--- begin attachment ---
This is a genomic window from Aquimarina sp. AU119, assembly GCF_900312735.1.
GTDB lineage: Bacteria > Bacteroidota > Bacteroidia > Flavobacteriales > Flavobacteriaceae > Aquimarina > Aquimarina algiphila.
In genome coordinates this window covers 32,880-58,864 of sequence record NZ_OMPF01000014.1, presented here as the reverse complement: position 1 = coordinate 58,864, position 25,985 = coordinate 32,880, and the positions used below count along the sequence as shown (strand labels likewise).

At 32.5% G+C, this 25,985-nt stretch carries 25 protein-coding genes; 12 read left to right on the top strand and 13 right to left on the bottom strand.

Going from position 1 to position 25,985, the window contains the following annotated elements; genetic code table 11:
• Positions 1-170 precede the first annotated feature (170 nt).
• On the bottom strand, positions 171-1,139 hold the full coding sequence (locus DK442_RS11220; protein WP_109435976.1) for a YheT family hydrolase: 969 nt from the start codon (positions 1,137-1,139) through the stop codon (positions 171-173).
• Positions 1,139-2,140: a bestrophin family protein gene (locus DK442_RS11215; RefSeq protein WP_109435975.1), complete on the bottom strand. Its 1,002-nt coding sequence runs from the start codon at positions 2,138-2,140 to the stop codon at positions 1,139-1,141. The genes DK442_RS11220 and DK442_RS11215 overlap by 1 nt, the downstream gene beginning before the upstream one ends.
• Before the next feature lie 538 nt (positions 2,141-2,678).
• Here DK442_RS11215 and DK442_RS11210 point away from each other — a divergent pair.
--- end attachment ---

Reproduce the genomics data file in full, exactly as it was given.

This is a genomic window from Aquimarina sp. AU119, assembly GCF_900312735.1.
GTDB lineage: Bacteria > Bacteroidota > Bacteroidia > Flavobacteriales > Flavobacteriaceae > Aquimarina > Aquimarina algiphila.
In genome coordinates this window covers 32,880-58,864 of sequence record NZ_OMPF01000014.1, presented here as the reverse complement: position 1 = coordinate 58,864, position 25,985 = coordinate 32,880, and the positions used below count along the sequence as shown (strand labels likewise).

At 32.5% G+C, this 25,985-nt stretch carries 25 protein-coding genes; 12 read left to right on the top strand and 13 right to left on the bottom strand.

Going from position 1 to position 25,985, the window contains the following annotated elements; genetic code table 11:
• Positions 1-170 precede the first annotated feature (170 nt).
• On the bottom strand, positions 171-1,139 hold the full coding sequence (locus DK442_RS11220; protein WP_109435976.1) for a YheT family hydrolase: 969 nt from the start codon (positions 1,137-1,139) through the stop codon (positions 171-173).
• Positions 1,139-2,140: a bestrophin family protein gene (locus DK442_RS11215; RefSeq protein WP_109435975.1), complete on the bottom strand. Its 1,002-nt coding sequence runs from the start codon at positions 2,138-2,140 to the stop codon at positions 1,139-1,141. The genes DK442_RS11220 and DK442_RS11215 overlap by 1 nt, the downstream gene beginning before the upstream one ends.
• Before the next feature lie 538 nt (positions 2,141-2,678).
• Here DK442_RS11215 and DK442_RS11210 point away from each other — a divergent pair.